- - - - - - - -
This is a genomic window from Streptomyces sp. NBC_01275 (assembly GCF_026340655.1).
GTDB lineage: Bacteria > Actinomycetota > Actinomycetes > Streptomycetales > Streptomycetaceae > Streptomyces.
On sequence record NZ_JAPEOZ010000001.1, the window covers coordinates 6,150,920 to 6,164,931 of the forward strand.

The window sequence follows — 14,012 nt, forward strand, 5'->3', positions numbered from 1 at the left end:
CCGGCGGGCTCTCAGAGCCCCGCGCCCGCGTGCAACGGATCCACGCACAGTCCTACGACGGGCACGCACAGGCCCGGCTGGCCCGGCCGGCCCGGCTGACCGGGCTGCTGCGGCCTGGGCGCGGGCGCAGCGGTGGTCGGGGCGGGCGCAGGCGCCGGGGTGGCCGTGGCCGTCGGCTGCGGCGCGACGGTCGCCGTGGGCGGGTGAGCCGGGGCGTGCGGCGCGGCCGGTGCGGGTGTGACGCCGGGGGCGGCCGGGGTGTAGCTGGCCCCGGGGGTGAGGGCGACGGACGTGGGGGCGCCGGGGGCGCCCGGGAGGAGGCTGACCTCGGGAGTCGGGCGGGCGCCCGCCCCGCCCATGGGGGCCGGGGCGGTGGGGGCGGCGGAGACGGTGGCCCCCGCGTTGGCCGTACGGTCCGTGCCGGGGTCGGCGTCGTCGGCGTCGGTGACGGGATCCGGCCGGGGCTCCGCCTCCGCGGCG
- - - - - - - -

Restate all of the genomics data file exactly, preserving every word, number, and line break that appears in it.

This is a genomic window from Streptomyces sp. NBC_01275 (assembly GCF_026340655.1).
GTDB lineage: Bacteria > Actinomycetota > Actinomycetes > Streptomycetales > Streptomycetaceae > Streptomyces.
On sequence record NZ_JAPEOZ010000001.1, the window covers coordinates 6,150,920 to 6,164,931 of the forward strand.

The window sequence follows — 14,012 nt, forward strand, 5'->3', positions numbered from 1 at the left end:
CCGGCGGGCTCTCAGAGCCCCGCGCCCGCGTGCAACGGATCCACGCACAGTCCTACGACGGGCACGCACAGGCCCGGCTGGCCCGGCCGGCCCGGCTGACCGGGCTGCTGCGGCCTGGGCGCGGGCGCAGCGGTGGTCGGGGCGGGCGCAGGCGCCGGGGTGGCCGTGGCCGTCGGCTGCGGCGCGACGGTCGCCGTGGGCGGGTGAGCCGGGGCGTGCGGCGCGGCCGGTGCGGGTGTGACGCCGGGGGCGGCCGGGGTGTAGCTGGCCCCGGGGGTGAGGGCGACGGACGTGGGGGCGCCGGGGGCGCCCGGGAGGAGGCTGACCTCGGGAGTCGGGCGGGCGCCCGCCCCGCCCATGGGGGCCGGGGCGGTGGGGGCGGCGGAGACGGTGGCCCCCGCGTTGGCCGTACGGTCCGTGCCGGGGTCGGCGTCGTCGGCGTCGGTGACGGGATCCGGCCGGGGCTCCGCCTCCGCGGCG